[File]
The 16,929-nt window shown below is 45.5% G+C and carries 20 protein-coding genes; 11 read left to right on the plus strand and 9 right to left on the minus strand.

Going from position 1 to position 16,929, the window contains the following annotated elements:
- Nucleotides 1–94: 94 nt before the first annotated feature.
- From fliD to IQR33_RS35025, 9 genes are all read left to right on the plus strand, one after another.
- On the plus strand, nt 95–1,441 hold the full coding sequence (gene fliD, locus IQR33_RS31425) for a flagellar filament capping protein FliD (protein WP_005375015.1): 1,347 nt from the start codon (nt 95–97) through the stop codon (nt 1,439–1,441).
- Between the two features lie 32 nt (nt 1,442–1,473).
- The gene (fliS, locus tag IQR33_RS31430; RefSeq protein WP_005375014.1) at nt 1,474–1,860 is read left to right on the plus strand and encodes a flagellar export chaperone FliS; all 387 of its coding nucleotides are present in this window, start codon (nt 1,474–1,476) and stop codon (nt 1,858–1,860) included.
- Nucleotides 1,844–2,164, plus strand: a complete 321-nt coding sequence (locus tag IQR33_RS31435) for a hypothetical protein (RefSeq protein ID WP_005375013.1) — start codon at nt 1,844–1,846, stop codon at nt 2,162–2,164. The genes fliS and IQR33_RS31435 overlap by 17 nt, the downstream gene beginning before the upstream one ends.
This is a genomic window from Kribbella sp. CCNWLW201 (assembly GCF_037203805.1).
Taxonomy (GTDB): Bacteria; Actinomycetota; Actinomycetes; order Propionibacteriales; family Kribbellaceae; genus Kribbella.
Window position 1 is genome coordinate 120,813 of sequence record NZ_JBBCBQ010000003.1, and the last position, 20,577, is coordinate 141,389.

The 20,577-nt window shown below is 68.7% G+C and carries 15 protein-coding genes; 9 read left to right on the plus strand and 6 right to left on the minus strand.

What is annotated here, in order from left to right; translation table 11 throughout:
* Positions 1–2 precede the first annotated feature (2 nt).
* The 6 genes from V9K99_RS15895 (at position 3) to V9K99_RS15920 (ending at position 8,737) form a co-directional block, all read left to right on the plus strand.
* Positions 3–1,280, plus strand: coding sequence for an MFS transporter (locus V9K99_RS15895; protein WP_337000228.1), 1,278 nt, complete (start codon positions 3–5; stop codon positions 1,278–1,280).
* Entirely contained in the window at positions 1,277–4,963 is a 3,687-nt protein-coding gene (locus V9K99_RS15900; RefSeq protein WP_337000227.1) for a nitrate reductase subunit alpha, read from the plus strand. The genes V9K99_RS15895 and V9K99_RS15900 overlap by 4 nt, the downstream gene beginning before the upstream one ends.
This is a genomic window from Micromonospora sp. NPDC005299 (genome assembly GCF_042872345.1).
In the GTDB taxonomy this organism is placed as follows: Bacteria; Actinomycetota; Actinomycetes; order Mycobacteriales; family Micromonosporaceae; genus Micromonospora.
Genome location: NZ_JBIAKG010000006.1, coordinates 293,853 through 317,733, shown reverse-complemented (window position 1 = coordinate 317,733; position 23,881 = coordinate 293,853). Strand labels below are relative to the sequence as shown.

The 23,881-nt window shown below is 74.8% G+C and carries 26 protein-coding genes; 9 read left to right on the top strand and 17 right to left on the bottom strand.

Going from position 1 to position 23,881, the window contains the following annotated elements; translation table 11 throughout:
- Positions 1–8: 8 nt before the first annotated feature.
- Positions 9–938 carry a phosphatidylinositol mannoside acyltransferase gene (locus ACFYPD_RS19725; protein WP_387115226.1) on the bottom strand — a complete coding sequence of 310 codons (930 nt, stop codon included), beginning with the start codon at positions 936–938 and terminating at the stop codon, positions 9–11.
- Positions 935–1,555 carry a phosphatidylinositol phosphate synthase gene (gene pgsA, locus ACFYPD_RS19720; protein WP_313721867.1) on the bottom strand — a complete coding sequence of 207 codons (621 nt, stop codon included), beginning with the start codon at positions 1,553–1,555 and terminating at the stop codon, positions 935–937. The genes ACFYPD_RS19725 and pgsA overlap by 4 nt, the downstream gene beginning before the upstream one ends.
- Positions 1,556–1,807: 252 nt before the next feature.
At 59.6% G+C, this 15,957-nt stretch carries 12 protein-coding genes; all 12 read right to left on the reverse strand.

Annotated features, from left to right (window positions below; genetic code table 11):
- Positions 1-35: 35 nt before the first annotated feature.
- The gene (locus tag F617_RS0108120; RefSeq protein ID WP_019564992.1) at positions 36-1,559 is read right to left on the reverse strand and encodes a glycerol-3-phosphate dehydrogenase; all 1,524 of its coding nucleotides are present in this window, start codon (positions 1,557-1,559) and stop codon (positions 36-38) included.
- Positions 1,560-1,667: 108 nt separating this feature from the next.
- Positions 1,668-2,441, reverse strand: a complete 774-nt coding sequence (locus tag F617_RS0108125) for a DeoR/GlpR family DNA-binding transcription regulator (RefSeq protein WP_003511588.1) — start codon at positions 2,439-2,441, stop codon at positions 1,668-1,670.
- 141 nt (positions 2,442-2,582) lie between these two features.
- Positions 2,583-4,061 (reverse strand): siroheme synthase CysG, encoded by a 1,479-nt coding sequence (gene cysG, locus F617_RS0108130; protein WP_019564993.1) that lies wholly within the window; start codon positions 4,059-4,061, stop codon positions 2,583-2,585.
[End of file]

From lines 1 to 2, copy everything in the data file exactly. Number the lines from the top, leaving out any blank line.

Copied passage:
The 16,929-nt window shown below is 45.5% G+C and carries 20 protein-coding genes; 11 read left to right on the plus strand and 9 right to left on the minus strand.

Going from position 1 to position 16,929, the window contains the following annotated elements: